The medical record rarely tells the full story in a medical malpractice case. It often seems as though the healthcare team has forgotten the purpose of the medical record and is intent on hiding as many of the real events as possible. Some providers go out of their way to blatantly lie about an incident. In many cases, the electronic medical record and its limitations even encourages this practice. No wonder patients who are harmed from a hospital stay (considering that 20% of every patient suffers a preventable harm, there’s plenty of them) view litigation as their only recourse. Their own medical record is unlikely to spell out the truth of what really happened.
My Most Memorable CLNC® Case: A Small $500 Fee Was the Catalyst for My Success as a Full-Time, Independent CLNC® Consultant
Approximately four months after becoming a Certified Legal Nurse Consultant I received a malpractice case involving the misdiagnosis of an intracranial aneurysm that left a 23-year-old patient in a vegetative state. This occurred while she was pregnant with her first child. Due to the age of the patient and the birth of the child, this case was potentially worth millions.
My Most Memorable CLNC® Case: A Crack in the Sidewalk Led to a $7.2-Million-Dollar Settlement and 5 New Cases
One of my favorite attorney-clients represented a building owner who was being sued for more than $20 million dollars. Negligence was asserted due to a substantial crack in the sidewalk that resulted in the fall of a 30-year-old man. The gentleman died 27 days after the fall as a result of a subdural hematoma.
Getting ready for a presentation, I was reviewing a variety of demonstrative evidence prepared by a friend, Rick Kraemer, whose company Executive Presentations creates graphics, animations and more for attorneys. He works with some of the most successful attorneys in the U.S. and they are not afraid to invest big dollars in his work product. Why? Because it’s wickedly effective at trial as evidenced by the amount of repeat business he gets.
I recently mentored a CLNC student, Joanne, who shared that she was terrified of contacting and interviewing with attorneys. A few probing questions got to the heart of the fear. “I’ve spent 30 years being invisible at the hospital with no one listening to me or respecting what I have to say about patients. Now I’m supposed to walk into an attorney’s office and suddenly feel good about selling myself.”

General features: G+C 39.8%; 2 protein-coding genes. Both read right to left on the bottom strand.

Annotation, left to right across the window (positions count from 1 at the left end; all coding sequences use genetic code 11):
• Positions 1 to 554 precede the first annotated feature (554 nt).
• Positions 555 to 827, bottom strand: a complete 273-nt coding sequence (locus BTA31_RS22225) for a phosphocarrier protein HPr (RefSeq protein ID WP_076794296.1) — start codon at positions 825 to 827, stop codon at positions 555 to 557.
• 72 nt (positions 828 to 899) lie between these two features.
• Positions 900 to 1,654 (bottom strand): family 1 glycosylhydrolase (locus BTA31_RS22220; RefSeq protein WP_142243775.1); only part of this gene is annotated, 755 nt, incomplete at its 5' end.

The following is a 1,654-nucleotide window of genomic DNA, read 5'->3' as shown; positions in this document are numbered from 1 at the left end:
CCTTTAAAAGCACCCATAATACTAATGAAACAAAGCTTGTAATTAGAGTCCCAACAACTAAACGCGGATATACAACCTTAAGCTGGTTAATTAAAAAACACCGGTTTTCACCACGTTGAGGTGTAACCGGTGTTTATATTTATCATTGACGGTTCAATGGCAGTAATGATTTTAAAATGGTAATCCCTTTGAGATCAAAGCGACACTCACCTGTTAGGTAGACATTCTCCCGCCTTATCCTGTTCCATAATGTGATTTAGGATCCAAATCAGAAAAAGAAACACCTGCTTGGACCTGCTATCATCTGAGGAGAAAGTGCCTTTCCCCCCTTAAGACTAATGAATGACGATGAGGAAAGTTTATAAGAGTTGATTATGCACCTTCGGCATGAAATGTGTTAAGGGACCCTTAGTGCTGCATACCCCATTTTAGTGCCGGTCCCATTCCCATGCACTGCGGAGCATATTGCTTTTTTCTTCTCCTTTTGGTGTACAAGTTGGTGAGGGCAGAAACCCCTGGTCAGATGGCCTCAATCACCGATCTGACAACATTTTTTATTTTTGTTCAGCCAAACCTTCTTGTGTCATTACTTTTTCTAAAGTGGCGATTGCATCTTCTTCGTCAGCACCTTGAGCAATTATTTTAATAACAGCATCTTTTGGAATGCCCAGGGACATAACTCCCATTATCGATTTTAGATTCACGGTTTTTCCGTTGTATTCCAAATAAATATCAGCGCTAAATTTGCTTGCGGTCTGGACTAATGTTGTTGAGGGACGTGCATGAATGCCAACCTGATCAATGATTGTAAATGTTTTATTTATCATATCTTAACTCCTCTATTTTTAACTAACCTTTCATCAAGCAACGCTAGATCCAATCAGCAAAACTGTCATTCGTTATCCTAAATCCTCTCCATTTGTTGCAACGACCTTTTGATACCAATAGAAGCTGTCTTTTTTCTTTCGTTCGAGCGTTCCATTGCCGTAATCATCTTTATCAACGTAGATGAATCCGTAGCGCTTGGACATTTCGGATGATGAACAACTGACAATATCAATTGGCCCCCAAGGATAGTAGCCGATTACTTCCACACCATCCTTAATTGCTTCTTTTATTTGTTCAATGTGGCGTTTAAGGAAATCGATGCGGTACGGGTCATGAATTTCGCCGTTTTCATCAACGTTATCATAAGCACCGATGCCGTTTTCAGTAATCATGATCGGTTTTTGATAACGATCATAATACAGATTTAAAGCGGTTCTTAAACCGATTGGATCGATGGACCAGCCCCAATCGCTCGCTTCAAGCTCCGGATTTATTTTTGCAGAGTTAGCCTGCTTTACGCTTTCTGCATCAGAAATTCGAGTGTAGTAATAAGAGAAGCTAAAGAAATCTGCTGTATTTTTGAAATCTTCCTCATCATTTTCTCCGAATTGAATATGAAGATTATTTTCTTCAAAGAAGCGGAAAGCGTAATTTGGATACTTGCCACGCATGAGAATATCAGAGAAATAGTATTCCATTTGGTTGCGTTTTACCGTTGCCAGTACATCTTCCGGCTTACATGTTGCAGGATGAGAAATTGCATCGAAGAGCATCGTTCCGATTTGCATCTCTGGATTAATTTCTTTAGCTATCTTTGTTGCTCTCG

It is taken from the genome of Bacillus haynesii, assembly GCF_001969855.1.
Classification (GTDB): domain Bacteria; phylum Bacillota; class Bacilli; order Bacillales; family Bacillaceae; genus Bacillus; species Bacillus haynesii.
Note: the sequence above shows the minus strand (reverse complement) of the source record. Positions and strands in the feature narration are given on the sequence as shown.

Pharmaceutical manufacturers have long utilized ghostwriters to help “write” scientific papers emphasizing benefits and minimizing risks of their products. This culminated in a 2010 Congressional Report calling on medical schools, journals and the National Institute of Health to limit the practice.
The Leapfrog Group, a non-profit organization, just released its Hospital Safety Score. 2,652 hospitals were graded on overall performance in keeping patients safe from medical errors and preventable death or injuries. Their new grading systems utilized expert analysis of publicly available data using 26 evidence-based, national measures of hospital safety.
Attorneys must have experts to litigate their cases. While only 5% or less of medical-related cases ever go to trial, attorneys will rarely settle a significant case until the opposing side has put its experts on the table. This is why locating experts is one of the most lucrative CLNC® services a Certified Legal Nurse Consultant can provide to attorneys.
Certified Legal Nurse Consultants know the utility of searching MEDLINE and other wonderful National Library of Medicine (NLM) databases when doing research for your legal nurse consulting work product. In case you’ve gotten rusty, this week’s Tuesday Tech Tip is a quick review on searching MEDLINE versus PubMed.
The electronic medical record (EMR) is becoming omnipresent in the healthcare system. But EMR tampering issues in medical-related cases are a brand new frontier. It’s rare for Certified Legal Nurse Consultants and attorneys to peek behind the EMR curtain, but in the case of Samuel Sweet versus UPMC University Hospital we get to do just that. I first ran across this case last year, when the judge ordered the trial delayed after a local newspaper article about the case and the alleged tampering was published just before jury selection.